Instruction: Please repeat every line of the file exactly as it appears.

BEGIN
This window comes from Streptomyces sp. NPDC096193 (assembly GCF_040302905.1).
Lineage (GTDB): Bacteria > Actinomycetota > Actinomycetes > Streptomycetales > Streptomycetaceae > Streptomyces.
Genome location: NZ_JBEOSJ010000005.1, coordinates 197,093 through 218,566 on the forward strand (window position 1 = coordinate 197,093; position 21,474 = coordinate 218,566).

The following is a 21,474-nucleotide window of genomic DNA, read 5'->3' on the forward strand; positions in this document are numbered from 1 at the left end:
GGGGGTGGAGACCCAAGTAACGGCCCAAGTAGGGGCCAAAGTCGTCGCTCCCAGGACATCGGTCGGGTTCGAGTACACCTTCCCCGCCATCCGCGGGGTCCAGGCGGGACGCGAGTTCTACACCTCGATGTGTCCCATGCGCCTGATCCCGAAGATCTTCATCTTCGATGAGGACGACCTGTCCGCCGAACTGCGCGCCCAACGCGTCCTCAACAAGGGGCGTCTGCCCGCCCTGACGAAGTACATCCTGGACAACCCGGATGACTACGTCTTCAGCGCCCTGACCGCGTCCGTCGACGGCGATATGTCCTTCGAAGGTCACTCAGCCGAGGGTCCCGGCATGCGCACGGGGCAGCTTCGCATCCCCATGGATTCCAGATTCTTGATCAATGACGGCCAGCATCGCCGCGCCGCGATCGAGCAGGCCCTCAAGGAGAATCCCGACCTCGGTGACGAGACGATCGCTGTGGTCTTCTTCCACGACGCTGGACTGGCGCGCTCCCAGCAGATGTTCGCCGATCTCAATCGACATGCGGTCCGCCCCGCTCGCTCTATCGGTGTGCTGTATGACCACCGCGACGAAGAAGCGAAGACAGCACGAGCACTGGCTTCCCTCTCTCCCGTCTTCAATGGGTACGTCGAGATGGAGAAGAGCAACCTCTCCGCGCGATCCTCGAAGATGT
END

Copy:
This window comes from Streptomyces sp. NPDC096193 (assembly GCF_040302905.1).
Lineage (GTDB): Bacteria > Actinomycetota > Actinomycetes > Streptomycetales > Streptomycetaceae > Streptomyces.
Genome location: NZ_JBEOSJ010000005.1, coordinates 197,093 through 218,566 on the forward strand (window position 1 = coordinate 197,093; position 21,474 = coordinate 218,566).

The following is a 21,474-nucleotide window of genomic DNA, read 5'->3' on the forward strand; positions in this document are numbered from 1 at the left end:
GGGGGTGGAGACCCAAGTAACGGCCCAAGTAGGGGCCAAAGTCGTCGCTCCCAGGACATCGGTCGGGTTCGAGTACACCTTCCCCGCCATCCGCGGGGTCCAGGCGGGACGCGAGTTCTACACCTCGATGTGTCCCATGCGCCTGATCCCGAAGATCTTCATCTTCGATGAGGACGACCTGTCCGCCGAACTGCGCGCCCAACGCGTCCTCAACAAGGGGCGTCTGCCCGCCCTGACGAAGTACATCCTGGACAACCCGGATGACTACGTCTTCAGCGCCCTGACCGCGTCCGTCGACGGCGATATGTCCTTCGAAGGTCACTCAGCCGAGGGTCCCGGCATGCGCACGGGGCAGCTTCGCATCCCCATGGATTCCAGATTCTTGATCAATGACGGCCAGCATCGCCGCGCCGCGATCGAGCAGGCCCTCAAGGAGAATCCCGACCTCGGTGACGAGACGATCGCTGTGGTCTTCTTCCACGACGCTGGACTGGCGCGCTCCCAGCAGATGTTCGCCGATCTCAATCGACATGCGGTCCGCCCCGCTCGCTCTATCGGTGTGCTGTATGACCACCGCGACGAAGAAGCGAAGACAGCACGAGCACTGGCTTCCCTCTCTCCCGTCTTCAATGGGTACGTCGAGATGGAGAAGAGCAACCTCTCCGCGCGATCCTCGAAGATGT